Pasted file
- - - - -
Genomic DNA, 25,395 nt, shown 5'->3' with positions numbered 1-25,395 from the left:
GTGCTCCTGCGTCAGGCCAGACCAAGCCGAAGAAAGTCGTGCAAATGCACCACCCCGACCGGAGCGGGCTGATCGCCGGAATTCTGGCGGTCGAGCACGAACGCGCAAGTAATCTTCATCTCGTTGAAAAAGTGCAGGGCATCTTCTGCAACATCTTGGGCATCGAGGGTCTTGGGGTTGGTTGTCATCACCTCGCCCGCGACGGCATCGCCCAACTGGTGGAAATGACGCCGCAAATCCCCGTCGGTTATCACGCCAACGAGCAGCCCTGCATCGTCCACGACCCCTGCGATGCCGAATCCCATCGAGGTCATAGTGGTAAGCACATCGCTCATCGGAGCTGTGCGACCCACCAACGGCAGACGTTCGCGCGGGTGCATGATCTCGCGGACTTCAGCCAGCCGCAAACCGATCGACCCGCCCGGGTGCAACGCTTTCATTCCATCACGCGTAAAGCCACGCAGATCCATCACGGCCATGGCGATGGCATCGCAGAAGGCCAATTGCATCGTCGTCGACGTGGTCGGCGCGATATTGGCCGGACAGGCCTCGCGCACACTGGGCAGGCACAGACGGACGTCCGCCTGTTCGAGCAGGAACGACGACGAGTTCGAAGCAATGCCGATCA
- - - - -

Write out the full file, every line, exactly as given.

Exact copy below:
Genomic DNA, 25,395 nt, shown 5'->3' with positions numbered 1-25,395 from the left:
GTGCTCCTGCGTCAGGCCAGACCAAGCCGAAGAAAGTCGTGCAAATGCACCACCCCGACCGGAGCGGGCTGATCGCCGGAATTCTGGCGGTCGAGCACGAACGCGCAAGTAATCTTCATCTCGTTGAAAAAGTGCAGGGCATCTTCTGCAACATCTTGGGCATCGAGGGTCTTGGGGTTGGTTGTCATCACCTCGCCCGCGACGGCATCGCCCAACTGGTGGAAATGACGCCGCAAATCCCCGTCGGTTATCACGCCAACGAGCAGCCCTGCATCGTCCACGACCCCTGCGATGCCGAATCCCATCGAGGTCATAGTGGTAAGCACATCGCTCATCGGAGCTGTGCGACCCACCAACGGCAGACGTTCGCGCGGGTGCATGATCTCGCGGACTTCAGCCAGCCGCAAACCGATCGACCCGCCCGGGTGCAACGCTTTCATTCCATCACGCGTAAAGCCACGCAGATCCATCACGGCCATGGCGATGGCATCGCAGAAGGCCAATTGCATCGTCGTCGACGTGGTCGGCGCGATATTGGCCGGACAGGCCTCGCGCACACTGGGCAGGCACAGACGGACGTCCGCCTGTTCGAGCAGGAACGACGACGAGTTCGAAGCAATGCCGATCA